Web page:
One of the most common emergency calls I receive is for nosebleeds. Although anyone can have a nosebleed, most of my patients are in the 50-year-plus club and often are on aspirin or blood thinners.
“Why?” patients will often ask me. “Why am I having a nose bleed? I’ve NEVER had nose bleeds!” Of course, one response is that the first time you have a problem is always the first time you have had the problem. Sounds silly, but there it is.
Almost always, nosebleeds are because the lining tissue of the nose (called the mucosa) dried and cracked. Basically, a chapped nose. If it cracks over a blood vessel, then away you go. Once it stops, that means there is now a scab on the spot. If the scab gets knocked off by blowing or rubbing or sneezing or picking, it will bleed again. Even if we are careful not to do any of that, it may get dislodged.
So, why does it tend to happen more the older we get? Several factors go into that.
First, the mucosa gets slowly thinner as life goes by. Just like the skin all over our bodies. Next, the mucous itself gets thinner and runnier as we age, and that more watery mucus is less moisturizing than thicker mucous. It is just like when we have chapped lips – if you lick the lips, they get more chapped.
Our blood vessels also are stiffer as we get older, so if something does crack, it will tend to bleed more. Also, the little irregularities of the cartilage of the septum (the wall between the two sides of the nose) tend to get more pronounced, as the aging cartilage continues to grow. (Have you ever noticed that old people have big noses and big ears?!) Those irregularities make places that dry more with breathing.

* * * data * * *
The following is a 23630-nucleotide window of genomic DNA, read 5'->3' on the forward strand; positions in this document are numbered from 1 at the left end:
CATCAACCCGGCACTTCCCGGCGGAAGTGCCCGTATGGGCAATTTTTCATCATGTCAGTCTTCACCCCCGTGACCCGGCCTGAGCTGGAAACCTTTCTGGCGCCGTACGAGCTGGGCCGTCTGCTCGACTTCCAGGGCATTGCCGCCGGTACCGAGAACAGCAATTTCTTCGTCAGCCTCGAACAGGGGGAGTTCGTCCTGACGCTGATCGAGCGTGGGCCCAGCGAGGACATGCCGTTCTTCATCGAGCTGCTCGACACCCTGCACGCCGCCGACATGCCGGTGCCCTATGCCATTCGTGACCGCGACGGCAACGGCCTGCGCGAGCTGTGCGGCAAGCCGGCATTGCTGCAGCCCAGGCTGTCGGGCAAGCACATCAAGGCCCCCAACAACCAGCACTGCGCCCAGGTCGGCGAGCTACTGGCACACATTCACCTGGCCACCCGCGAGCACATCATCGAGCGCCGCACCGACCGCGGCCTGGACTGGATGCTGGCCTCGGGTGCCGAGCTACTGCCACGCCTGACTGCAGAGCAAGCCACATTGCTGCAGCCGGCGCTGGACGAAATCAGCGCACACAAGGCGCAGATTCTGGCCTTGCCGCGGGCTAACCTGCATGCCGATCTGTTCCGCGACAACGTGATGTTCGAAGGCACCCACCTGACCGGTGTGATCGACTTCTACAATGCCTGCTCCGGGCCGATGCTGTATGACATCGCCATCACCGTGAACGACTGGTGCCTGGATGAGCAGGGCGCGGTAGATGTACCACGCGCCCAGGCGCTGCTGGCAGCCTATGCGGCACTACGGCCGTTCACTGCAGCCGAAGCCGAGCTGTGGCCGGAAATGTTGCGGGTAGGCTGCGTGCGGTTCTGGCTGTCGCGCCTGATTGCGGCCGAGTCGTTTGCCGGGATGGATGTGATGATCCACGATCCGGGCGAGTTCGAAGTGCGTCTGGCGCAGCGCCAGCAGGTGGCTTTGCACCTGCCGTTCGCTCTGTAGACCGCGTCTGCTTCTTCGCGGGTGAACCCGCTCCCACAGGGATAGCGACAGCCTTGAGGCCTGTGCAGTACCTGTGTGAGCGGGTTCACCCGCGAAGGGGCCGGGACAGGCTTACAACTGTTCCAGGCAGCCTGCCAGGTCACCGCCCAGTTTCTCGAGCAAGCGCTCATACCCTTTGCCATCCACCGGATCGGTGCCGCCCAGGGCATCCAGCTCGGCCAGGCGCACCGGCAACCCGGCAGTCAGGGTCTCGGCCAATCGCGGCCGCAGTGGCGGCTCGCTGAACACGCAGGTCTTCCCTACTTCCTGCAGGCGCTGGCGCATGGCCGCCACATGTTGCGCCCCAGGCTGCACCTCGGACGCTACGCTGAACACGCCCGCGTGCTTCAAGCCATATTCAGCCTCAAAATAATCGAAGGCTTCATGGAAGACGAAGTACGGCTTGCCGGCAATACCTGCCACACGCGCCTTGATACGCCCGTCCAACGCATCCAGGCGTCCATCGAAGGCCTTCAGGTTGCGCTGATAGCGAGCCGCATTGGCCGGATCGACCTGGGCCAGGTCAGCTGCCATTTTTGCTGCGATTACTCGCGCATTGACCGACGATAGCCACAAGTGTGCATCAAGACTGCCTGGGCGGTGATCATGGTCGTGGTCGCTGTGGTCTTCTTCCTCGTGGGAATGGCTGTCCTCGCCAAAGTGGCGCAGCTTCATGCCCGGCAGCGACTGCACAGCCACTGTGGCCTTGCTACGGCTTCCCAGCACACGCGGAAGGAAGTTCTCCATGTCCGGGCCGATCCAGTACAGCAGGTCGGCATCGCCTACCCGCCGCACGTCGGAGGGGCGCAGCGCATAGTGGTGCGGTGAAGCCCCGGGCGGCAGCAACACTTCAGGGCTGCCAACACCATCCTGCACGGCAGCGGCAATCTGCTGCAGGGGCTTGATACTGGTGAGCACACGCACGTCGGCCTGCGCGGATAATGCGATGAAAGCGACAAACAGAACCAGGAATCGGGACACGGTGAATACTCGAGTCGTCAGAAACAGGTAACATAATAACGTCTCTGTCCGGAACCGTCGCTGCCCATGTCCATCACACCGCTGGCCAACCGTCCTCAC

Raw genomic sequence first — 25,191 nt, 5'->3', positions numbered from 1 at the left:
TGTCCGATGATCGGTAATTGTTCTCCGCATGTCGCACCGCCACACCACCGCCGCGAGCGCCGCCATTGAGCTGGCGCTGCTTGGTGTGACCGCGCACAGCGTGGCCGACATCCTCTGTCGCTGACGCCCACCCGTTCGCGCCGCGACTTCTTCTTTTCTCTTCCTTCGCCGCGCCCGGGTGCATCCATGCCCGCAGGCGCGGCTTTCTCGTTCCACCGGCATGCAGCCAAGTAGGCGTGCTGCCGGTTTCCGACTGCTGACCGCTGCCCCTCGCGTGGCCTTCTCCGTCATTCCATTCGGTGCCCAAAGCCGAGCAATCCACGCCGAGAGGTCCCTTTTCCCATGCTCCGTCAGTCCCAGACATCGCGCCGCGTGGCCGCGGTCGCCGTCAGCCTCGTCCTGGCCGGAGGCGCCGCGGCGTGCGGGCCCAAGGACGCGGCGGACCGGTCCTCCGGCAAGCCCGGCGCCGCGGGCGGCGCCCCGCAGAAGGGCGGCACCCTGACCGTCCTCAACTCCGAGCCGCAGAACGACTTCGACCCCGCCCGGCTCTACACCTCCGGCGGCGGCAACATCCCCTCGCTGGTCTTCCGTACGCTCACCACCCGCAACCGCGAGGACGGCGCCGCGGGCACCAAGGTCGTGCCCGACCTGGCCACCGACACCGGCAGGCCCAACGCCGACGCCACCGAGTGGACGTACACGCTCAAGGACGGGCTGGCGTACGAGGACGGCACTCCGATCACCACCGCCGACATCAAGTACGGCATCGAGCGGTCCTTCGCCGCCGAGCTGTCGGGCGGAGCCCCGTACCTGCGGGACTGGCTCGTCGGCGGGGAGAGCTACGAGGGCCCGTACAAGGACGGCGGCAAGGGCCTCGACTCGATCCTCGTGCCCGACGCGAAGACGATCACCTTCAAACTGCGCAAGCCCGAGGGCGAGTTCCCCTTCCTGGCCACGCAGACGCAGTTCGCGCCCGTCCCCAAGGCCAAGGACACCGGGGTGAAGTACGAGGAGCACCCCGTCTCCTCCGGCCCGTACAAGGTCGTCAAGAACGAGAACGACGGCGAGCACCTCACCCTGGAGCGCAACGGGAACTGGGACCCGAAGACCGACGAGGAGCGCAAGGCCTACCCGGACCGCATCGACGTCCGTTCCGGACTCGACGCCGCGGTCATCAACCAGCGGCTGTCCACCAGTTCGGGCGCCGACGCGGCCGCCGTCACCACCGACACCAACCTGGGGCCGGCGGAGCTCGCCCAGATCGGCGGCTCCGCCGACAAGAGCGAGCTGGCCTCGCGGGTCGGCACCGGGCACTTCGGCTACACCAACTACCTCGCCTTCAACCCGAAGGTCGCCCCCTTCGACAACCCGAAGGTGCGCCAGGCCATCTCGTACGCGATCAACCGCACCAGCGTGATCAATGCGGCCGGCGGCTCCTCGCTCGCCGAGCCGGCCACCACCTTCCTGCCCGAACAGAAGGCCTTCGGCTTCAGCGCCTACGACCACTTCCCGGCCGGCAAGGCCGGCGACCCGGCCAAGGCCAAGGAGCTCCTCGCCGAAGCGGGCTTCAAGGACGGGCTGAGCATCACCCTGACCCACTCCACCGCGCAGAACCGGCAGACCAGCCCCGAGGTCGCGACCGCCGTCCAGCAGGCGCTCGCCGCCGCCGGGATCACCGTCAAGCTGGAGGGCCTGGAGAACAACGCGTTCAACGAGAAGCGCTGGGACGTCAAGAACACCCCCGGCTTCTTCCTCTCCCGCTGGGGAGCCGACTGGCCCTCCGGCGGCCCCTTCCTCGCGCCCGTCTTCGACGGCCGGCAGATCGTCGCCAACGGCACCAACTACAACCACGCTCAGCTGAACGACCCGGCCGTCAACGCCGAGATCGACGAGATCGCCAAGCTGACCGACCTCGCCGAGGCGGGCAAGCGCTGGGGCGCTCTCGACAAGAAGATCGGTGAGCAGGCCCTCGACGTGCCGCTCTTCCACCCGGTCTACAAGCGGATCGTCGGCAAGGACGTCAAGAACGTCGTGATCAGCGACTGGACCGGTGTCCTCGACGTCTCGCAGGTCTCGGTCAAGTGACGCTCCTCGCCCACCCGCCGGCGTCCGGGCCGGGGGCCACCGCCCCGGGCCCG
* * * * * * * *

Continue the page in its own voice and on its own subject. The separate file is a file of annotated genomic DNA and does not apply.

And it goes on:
In addition to all these things, many people are taking aspirin or blood thinners, which of course will worsen bleeding. Being on oxygen or using a sleep apnea CPAP mask will also be drying (even if you use the humidifier gizmo).
Okay, so what is the solution? The most important thing for avoiding nosebleeds is MOISTURIZATION. Just like we use lip balm to moisturize our lips, we can use moisturizers for our nose.
To work, the moisturizer has to have some oil in it. Saltwater or saline nose drops are NOT moisturizing, any more than licking your lips is moisturizing. In fact, they will make it worse. Steroid nose sprays are also NOT moisturizing. You can use a small dab of ointment like Vaseline before bed. It does not take much, just a dab. Just in the front of each nostril in the middle. Don’t shove it in with a cotton swab as that will rough things up and can even cause more bleeding.
One of my favorite moisturizers is a natural over-the-counter drop called Ponaris® Nasal Emollient. It has menthol along with eucalyptus and peppermint oils. Heck, rumor has it Ponaris was included in NASA’s medical space kit!
Back on earth, Olive oil is also actually pretty good.
So, what if my nose is bleeding right now? Sit up straight, pinch the nostrils together tightly just below the bone, and push the finger and thumb doing the pinching straight back into the face. HARD. You are putting pressure on the vessels feeding the nose. Hold that position for ten minutes or until your hand cramps up. Don’t release pressure to check. If you have some Afrin® Nasal Spray handy, spray that in before you start the pressure. If all that fails, you will need to be seen by a doctor.
Some then ask, “What about cautery?” A lot of people get the idea that cauterizing the nose is some sort of magical permanent fix. It is not. It just means burn, and that burn puts a scab on the bleeding point. It does not change the underlying problems of irregular cartilage, runny mucous and aging mucosa. It may be needed to stop acute bleeding, but does not change the fact that moisturization is needed long term. If cautery does not stop the acute bleeding, then some sort of packing is used.
Rarely, I have to take a patient to the operating room to control acute bleeding. Just know very few people have enough problems with recurrent bleeding that straightening the septum surgically is worth it.
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